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Science News About Depression

Intervention Shows Promise for Treating Depression in Preschool-Aged Children

Press Release

Researchers funded by the National Institutes of Health have shown that a therapy-based treatment for disruptive behavioral disorders can be adapted and used as an effective treatment option for early childhood depression.

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NIMH to Host Twitter Chat on Teen Depression

Institute Update

On May 3, 2018, join NIMH for a Twitter chat on teen depression with experts Dr. Argyris Stringaris and Dr. Ken Towbin.

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Suspect Molecules Overlap in Autism, Schizophrenia, Bipolar Disorder

Science Update

Depression, schizophrenia and autism spectrum disorder share some of the same patterns of suspect gene expression – molecular signatures.

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NIMH Twitter Chat on Seasonal Affective Disorder

Science Update

On February 20, 2018, join NIMH for a Twitter chat on Seasonal Affective Disorder with expert Dr. Matthew Rudorfer.

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Brain’s Alertness Circuitry Conserved Through Evolution

Press Release

Using a molecular method likely to become widely adopted by the field, researchers have discovered brain circuitry essential for alertness – and for brain states more generally.

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Depression’s “Transcriptional Signatures” Differ in Men vs. Women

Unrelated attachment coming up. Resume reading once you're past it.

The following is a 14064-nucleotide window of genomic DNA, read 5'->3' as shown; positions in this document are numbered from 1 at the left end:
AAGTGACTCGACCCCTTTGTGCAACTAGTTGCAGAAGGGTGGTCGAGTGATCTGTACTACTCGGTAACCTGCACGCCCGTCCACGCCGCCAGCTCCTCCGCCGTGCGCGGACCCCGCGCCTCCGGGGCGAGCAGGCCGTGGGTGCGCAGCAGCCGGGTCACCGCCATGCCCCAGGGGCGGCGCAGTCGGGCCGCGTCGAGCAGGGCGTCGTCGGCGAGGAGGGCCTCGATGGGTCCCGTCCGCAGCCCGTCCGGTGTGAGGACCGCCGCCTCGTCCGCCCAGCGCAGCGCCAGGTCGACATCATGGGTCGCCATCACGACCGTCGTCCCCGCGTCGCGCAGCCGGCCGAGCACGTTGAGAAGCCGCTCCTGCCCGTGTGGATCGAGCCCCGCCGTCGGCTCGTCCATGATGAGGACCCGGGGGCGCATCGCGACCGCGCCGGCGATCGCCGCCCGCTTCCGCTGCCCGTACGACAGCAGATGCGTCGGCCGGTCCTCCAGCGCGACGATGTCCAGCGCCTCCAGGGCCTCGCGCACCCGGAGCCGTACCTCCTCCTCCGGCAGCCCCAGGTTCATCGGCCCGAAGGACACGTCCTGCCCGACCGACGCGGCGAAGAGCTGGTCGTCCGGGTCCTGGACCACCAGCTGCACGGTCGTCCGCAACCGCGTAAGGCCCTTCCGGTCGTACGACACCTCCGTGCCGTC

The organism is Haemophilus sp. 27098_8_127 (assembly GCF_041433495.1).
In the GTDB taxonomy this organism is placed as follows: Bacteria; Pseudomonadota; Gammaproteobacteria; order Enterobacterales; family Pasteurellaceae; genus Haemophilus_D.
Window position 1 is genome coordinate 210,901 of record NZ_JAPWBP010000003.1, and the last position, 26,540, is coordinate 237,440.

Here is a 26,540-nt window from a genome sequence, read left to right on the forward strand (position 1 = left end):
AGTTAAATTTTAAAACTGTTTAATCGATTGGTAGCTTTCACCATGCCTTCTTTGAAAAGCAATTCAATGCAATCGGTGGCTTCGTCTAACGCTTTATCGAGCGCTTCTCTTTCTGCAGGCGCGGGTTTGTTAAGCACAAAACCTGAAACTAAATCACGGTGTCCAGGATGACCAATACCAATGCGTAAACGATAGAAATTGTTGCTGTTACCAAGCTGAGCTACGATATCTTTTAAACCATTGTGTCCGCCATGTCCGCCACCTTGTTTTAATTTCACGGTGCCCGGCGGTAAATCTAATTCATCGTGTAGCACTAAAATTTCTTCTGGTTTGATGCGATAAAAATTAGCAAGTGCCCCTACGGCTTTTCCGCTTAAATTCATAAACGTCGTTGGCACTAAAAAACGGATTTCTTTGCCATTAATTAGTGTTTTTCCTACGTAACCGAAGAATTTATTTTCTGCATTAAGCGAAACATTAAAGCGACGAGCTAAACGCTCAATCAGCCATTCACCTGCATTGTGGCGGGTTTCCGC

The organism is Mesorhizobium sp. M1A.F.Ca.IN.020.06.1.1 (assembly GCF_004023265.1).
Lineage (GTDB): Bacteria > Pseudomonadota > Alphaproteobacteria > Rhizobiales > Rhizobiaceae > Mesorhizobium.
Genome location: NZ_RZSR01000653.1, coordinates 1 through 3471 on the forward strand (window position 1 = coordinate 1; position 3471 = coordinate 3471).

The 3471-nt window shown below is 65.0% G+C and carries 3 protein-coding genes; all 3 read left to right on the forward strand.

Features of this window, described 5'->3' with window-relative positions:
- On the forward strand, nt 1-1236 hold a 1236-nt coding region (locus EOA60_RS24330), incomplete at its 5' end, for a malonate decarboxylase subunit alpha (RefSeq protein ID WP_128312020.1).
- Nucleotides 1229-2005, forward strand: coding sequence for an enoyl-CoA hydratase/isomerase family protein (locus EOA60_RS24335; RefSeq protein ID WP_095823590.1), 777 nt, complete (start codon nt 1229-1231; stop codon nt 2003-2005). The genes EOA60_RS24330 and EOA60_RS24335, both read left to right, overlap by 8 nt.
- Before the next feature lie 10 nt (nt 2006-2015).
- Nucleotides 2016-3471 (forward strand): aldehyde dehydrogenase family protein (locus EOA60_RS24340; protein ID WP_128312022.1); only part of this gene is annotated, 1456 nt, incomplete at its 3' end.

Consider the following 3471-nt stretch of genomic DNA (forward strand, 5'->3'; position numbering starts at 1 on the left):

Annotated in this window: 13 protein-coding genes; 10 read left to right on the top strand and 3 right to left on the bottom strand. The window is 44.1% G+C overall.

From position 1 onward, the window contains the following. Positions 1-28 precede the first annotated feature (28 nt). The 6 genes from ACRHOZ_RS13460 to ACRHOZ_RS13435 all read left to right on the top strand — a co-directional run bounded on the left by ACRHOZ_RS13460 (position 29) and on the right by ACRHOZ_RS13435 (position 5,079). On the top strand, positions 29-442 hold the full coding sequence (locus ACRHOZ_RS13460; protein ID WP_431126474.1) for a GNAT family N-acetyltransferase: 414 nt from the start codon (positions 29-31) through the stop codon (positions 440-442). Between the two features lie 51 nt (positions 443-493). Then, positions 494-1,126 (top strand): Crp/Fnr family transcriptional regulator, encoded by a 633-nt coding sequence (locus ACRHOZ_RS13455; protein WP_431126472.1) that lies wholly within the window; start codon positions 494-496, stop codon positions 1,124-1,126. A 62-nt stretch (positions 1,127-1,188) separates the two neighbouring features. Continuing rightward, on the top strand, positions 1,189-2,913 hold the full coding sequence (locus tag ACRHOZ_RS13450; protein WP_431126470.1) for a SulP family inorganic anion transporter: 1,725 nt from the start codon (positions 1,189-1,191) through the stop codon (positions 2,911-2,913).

Science Update

Brain gene expression associated with depression differed markedly between men and women. Such divergent “transcriptional signatures” may signal divergent underlying illness processes requiring sex-specific treatments.

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Webinar: RDoC - Fear & Anxiety: From Mechanisms to Implementation

Institute Update

This November 2016 RDoC webinar highlights the role of fear and anxiety in disorders such as phobias and depression.

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Pediatrics-based Brief Therapy Outdoes Referral for Youths with Anxiety and Depression

Science Update

A streamlined behavioral therapy delivered in a pediatrics practice offered much greater benefit to youth with anxiety and depression than a more standard referral to mental health care with follow-up in a clinical trial comparing the two approaches.

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NIMH Grantee Wins One of Science’s Most Coveted Prizes

Science Update

NIMH grantee Karl Deisseroth, M.D., Ph.D., of Stanford University, has been awarded one of science’s most generous prizes. A German foundation presented the inventor of technologies that are transforming neuroscience with its 4 million euros Fresenius Prize.

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Estrogen Alters Memory Circuit Function in Women with Gene Variant

Science Update

Brain scans reveal that fluctuations in estrogen can trigger atypical functioning in a key brain memory circuit in women with a common version of a gene. Since working memory function is often disturbed in mental disorders, such gene-hormone interactions are suspect mechanisms that may confer risk.

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Tapping Crowd-Sourced Data Unearths a Trove of Depression Genes

Press Release

Scientists have discovered 15 genome sites – the first ever – linked to depression in people of European ancestry. But – in a twist – the researchers didn’t have to sequence anyone’s genes! Instead, they analyzed data already shared by people who had purchased their own genetic profiles via an online service and elected to participate in its research option.